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Top of page Rabbi Michel Twerski

Rabbi Michel Twerski Rabbi Michel Twerski, Rebbe, Spiritual Guide, Rav, and Posek of his community in Milwaukee for over 30 years, has made a strong impression on the American Jewish scene. A pioneer in the Kiruv movement, Rabbi Twerski has brought hundreds back to their roots and has helped numerous outreach organizations establish their methods and techniques.

In addition to Rabbi Michel's original approach in interpreting Jewish thought, he is also a composer of music, whose melodies are enjoyed and sung throughout the Torah world.

The Twerski home serves as a haven to hundreds seeking Torah guidance, as well as being the hub of a dynamic orthodox community in Milwaukee. The Twerski's direction has revitalized traditional Jewish life in Milwaukee, where a recently created "cheder" school and Kollel have become the centerpiece of community growth.

The Rabbi and Rebbetzin travel the world, lecturing and counseling on a myriad of topics. They have had a positive impact on thousands of lives from totally secular non-religious Jews to the most observant Torah scholars, and left an indelible taste of wisdom and warmth in the hearts of those who hear them.

Top of page Rabbi B. C. Shlomo Twerski ZT"L

Rabbi B.C. Shlomo Twerski ZT"L Rabbi Twerski, zt"l, was born in Crakow, Poland in 1923, and came to Milwaukee, where he grew up under the tutelage of his saintly father, ZT"L the revered Rebbe of Hornisteiple. Endowed with a brilliant mind, Reb Shloime drank in the rich Chassidic tradition of his forebears, while remaining keenly alert to the new challenges of America and its melting-pot culture. With penetrating insight and compelling authority, he was able to apply his commanding knowledge of Torah Chassidus, and Kabalah, to address the kaleidoscopic and transitional Jewish landscape of the late 40's, the 50's and 60's. Reb Shloime assumed the rabbinate of Denver, Colorado, which he served with unsurpassed devotion until his passing in 1981.

Rabbi Twerski was a pioneer in the outreach movement, to which he opened his heart and home, where hundreds came to seek the definition of their spiritual identity. Ultimately, in 1973, the Rav founded the Torah Research Institute, where he was able to devote himself full time to his outreach efforts.

Reb Shloime was a teacher of unique stature. With breathtaking originality, depth and compassion, he was able to address large audiences in a way which left each listener with an intensely personal message. His clarity of language was filled with a subtlety appreciated by scholars of Torah and understandable to those with no background at all.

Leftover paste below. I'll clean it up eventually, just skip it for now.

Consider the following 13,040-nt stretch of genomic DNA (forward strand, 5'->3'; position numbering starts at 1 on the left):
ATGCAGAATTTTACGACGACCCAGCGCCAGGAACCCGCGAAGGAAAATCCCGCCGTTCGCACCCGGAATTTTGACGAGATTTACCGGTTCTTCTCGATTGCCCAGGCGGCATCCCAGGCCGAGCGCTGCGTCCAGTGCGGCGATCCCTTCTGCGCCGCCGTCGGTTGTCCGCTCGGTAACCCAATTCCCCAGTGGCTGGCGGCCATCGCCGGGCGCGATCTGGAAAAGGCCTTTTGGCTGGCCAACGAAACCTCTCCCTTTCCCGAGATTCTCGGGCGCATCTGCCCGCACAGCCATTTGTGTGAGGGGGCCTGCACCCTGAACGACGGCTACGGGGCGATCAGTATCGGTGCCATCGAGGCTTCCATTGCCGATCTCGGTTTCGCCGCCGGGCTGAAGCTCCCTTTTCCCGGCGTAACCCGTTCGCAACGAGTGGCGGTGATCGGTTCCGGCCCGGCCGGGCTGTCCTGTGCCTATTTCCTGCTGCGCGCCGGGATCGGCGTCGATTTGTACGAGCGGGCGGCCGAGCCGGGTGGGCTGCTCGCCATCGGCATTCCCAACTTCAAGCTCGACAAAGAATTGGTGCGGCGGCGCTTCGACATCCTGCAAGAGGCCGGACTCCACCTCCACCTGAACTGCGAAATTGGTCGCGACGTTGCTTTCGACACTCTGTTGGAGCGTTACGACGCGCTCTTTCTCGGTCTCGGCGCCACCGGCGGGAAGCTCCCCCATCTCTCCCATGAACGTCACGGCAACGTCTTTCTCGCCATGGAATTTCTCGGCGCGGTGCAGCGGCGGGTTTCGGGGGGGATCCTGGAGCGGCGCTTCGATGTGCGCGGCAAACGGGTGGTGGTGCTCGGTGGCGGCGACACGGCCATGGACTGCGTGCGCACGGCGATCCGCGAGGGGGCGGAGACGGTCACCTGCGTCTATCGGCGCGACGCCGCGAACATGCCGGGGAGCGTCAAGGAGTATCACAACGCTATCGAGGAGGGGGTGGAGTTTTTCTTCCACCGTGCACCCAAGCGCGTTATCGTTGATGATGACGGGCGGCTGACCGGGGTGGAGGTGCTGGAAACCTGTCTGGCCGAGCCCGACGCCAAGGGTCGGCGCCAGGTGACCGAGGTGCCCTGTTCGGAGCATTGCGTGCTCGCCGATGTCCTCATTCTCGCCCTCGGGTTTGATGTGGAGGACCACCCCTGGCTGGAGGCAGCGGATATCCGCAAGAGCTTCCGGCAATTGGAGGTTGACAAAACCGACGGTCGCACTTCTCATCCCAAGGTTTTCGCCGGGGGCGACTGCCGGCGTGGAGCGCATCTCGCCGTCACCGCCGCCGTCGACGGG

Top of page Rabbi Aaron D. Twerski

Rabbi Aaron D. Twerski Rabbi Aaron Twerski, Professor of Law at Brooklyn Law School, is a nationally acclaimed scholar in the field of Products Liability. He was recently accorded one of America's highest legal honors with his appointment by the American Law Institute as Co-Reporter of Restatement (Third) of Torts: Products Liability. A prolific writer, Rabbi Twerski's incisive and authoritative expositions have ben published in this country's most prestigious law review journals, and are frequently cited by the highest courts of the land in decisions which break new ground in this complex field of law.

Of even greater note are Rabbi Twerski's extraordinary contributions to the Jewish community at large. Rich and poor, powerful and weak, political and personal, religious and secular , public and private, all make their way to his open door for guidance and counsel given with unsurpassed warmth and sensitivity. A widely sought after speaker, Rabbi Twerski has championed the causes of Torah Judaism in forums cutting across the spectrum of Jewish life in the United States. He is one of the few who speak their mind with singular candor and integrity, confronting contemporary Jewish issues cogently and fearlessly.

Top of page Rabbi Abraham J. Twerski, M.D.

Rabbi Abraham J. Twerski, M.D. Rabbi Twerski began his rabbinical career by assisting his saintly father, who was the founder and spiritual leader of Congregation Beth Jehudah in Milwaukee.

In addition to being a pre-eminet Torah Scholar, Rabbi Twerski is a psychiatrist who is considered one of America's leading experts in the field of substance abuse rehabilitation. He served as chief of psychiatry at Pittsburgh's St. Francis General Hospital from 1965 to 1985; subsequently he founded and currently directs Gateway Rehabilitation Centers, facilities of national renown in the treatment of dependencies. He is also an Associate Clinical Professor of Psychiatry at University of Pittsburgh School of Medicine. Rabbi Twerski is currently establishing an alcohol and drug rehab center in Israel.